Welcome back nature explorers – I hope you enjoyed meeting a few wiggly worms and learnt how important and amazing they are. It’s time to pull on your welly boots, jump outdoors and get muddy again!
Mud, mud, glorious mud – it’s free, easy to use and can be found pretty much anywhere. Okay, its messy but that’s why its super fun! Firstly, you need to find a nice muddy patch. Here are some mud-fabulous activity ideas about how you can use it to create your own artwork.
Mud sculptures: Molehill soil is perfect for modelling. Soft, crumbly and damp the soil holds and sticks together well when squashed into a ball. Small plastic fruit punnets make great moulds to make bodies for hedgehogs, dinosaurs or giant insects. Or turn a molehill into a mud-castle using plant or yogurt pots as moulds to make towers.
Decorate your sculpture with natural objects such as sticks, stones and plant materials like acorns and fir cones. Pine needles make lovely whiskers. What does your mud creature like to eat?
If your sculpture is made with just natural materials then it can be left to return to the earth for the worms. No molehills – then you can mix up your own soil mixture – make sure its not too wet or too dry.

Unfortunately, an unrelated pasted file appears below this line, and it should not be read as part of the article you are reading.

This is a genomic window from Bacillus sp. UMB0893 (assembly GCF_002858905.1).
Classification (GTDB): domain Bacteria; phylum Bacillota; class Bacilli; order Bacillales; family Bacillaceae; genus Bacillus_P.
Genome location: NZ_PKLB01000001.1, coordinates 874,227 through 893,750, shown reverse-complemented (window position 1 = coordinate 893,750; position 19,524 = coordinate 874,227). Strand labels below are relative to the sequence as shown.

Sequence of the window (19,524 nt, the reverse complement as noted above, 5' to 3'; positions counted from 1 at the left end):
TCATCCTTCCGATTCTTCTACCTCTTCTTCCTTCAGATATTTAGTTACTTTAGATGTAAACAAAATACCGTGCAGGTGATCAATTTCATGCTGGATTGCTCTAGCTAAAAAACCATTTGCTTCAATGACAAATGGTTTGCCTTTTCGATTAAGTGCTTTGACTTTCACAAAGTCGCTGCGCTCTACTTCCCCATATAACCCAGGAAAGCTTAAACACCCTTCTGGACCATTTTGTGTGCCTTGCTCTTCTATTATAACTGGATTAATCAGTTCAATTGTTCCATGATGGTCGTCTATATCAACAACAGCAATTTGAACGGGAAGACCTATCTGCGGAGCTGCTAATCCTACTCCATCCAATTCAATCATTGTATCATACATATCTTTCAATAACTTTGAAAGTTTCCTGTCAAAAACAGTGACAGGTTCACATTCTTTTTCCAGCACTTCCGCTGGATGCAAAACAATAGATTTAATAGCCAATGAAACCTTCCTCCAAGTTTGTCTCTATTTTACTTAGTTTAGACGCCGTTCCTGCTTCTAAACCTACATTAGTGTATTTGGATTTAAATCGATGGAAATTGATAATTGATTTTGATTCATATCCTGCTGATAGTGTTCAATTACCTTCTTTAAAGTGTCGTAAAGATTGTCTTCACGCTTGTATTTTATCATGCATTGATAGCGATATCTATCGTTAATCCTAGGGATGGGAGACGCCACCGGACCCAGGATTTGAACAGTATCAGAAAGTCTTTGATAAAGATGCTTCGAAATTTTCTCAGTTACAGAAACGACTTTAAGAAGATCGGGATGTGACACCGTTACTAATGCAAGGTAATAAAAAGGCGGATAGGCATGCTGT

I-spy: Animal footprint tracks are often found in mud. Look for a nice muddy patch that’s not too wet and practice identifying signs by making your own animal footprints. The heel of a hand makes a good palm pad impression and fingers for toe pads. Sticks can be used to make claw prints. Then challenge your family to guess each other’s tracks.
You can also use a large sheet of paper or the back of a roll of spare wallpaper, to paint mud footprint trails. Cut out cardboard templates and use mud sponged around the edge; then carefully lift to reveal the print shape. Or you can use a paint brush – but using fingers and hands is more fun!
Mud painting: The colour of mud can vary hugely, from yellow ochre, dark umber and rich red sienna’s – all colours which were traditionally derived from mud. Experiment to make your own range of mud paints. Add and mix ground up white chalk or charcoal to a small pot of mud; thin with water – paint onto white card or watercolour paper. Can you make light and dark shades? Look for sticky grey or yellow clay soil to make new colours. How many different colours can you make?
Top tip: use an old flour sieve to push through your mud paint to remove small stones and grit to make a smooth paint. You can also add a small squirt of washing up liquid to give your soil paint a beautiful sheen.
Messy fun tips: When creating art with mud, have plenty of water nearby, mixing sticks and spades. Mud and water really go hand in hand, and only adds to the fun. Make sure old or protective clothes are worn and that hands are thoroughly washed afterwards. Cuts on hands should be covered with a plaster.
Have fun exploring!
Wild Heritage 2021